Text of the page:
I expect that you have guessed that compost is an important part of life at Tyrannell.
Whether it is to make best use of kitchen and garden waste, to put out the least possible amount for the council recycling and rubbish collection or to support growing in the potager, compost is indeed the Great Redeemer. If something has once lived, it can be composted and made to bring new life back to the soil and thence to my vegetables, fruit and herbs.
All the vegetable trimmings are wrapped in a sheet of newspaper and rolled up like a parcel – the paper adds roughage and prevents the compost becoming too wet. Used paper towels go in too, and torn up paper from mailshots and newsletters. Increasingly we are rewarded with rich, moisture retentive material from the large heaps in the potager which smells lovely and looks nothing like the odd assemblage of ingredients.
Two years ago I began to collect fallen leaves in old feed sacks. These take a long time to rot down, but the first of the sacks is looking usable. They are to be mixed with the compost, with the addition of sand in order to lighten the texture and improve drainage.
I am inspired to write about compost for two reasons. One: it is a good excuse to use a lovely picture of dewdrops on a leaf skeleton which I spotted on a damp morning earlier in the week. Two: I read a listener’s tip in a magazine suggesting a way for those with no garden to recycle spent compost from container growing. While I do not fall into the ‘with no garden’ category, I do very much like the suggestion which, translated into my own circumstances, goes like this:–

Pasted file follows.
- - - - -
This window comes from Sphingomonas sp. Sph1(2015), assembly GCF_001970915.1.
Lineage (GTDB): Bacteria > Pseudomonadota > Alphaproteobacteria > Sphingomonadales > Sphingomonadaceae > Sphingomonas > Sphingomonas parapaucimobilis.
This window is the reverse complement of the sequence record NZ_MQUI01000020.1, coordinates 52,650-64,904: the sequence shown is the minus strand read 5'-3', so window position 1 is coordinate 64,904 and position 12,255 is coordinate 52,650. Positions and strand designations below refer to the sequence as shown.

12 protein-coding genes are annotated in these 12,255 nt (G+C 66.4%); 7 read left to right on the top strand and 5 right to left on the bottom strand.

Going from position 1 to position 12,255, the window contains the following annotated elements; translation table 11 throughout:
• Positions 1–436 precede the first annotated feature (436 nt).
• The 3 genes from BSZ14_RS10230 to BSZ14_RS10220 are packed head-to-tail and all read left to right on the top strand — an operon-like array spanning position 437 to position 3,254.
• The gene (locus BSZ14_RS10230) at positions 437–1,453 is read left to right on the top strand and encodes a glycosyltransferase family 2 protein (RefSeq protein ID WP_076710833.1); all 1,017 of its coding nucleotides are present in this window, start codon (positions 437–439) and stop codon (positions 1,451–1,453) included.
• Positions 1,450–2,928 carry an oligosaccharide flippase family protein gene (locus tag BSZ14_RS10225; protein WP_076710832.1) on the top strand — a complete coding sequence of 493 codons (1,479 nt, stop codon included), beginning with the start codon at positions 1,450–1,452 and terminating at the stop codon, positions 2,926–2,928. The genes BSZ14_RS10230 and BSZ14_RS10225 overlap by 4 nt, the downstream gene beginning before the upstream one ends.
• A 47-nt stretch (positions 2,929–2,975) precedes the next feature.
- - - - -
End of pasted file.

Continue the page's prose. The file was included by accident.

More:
Empty the contents of some old pots – from last year’s tomatoes, for example - into a strong plastic sack such as one used for animal feed or, indeed, commercial compost. Add several bundles of kitchen waste (not meat) wrapped in newspaper and a layer of well rotted leaf mould. Finish with a layer of sand or gravel.
You will note that there is now, in the sack, something for organic structure, something for plant nutrition and something for good drainage. Tie the sack at the top and leave undisturbed for the rest of the year. When you need it next spring give it a good shake to distribute the contents evenly, throw it flat on the ground, cut two or three crosses in the surface and plant through, just like a grow bag.
I confess that I have only just made my first two bags like this but I feel very confident that this will work well. I’ll post again in a year’s time when I have completed the process and planted out some tomatoes.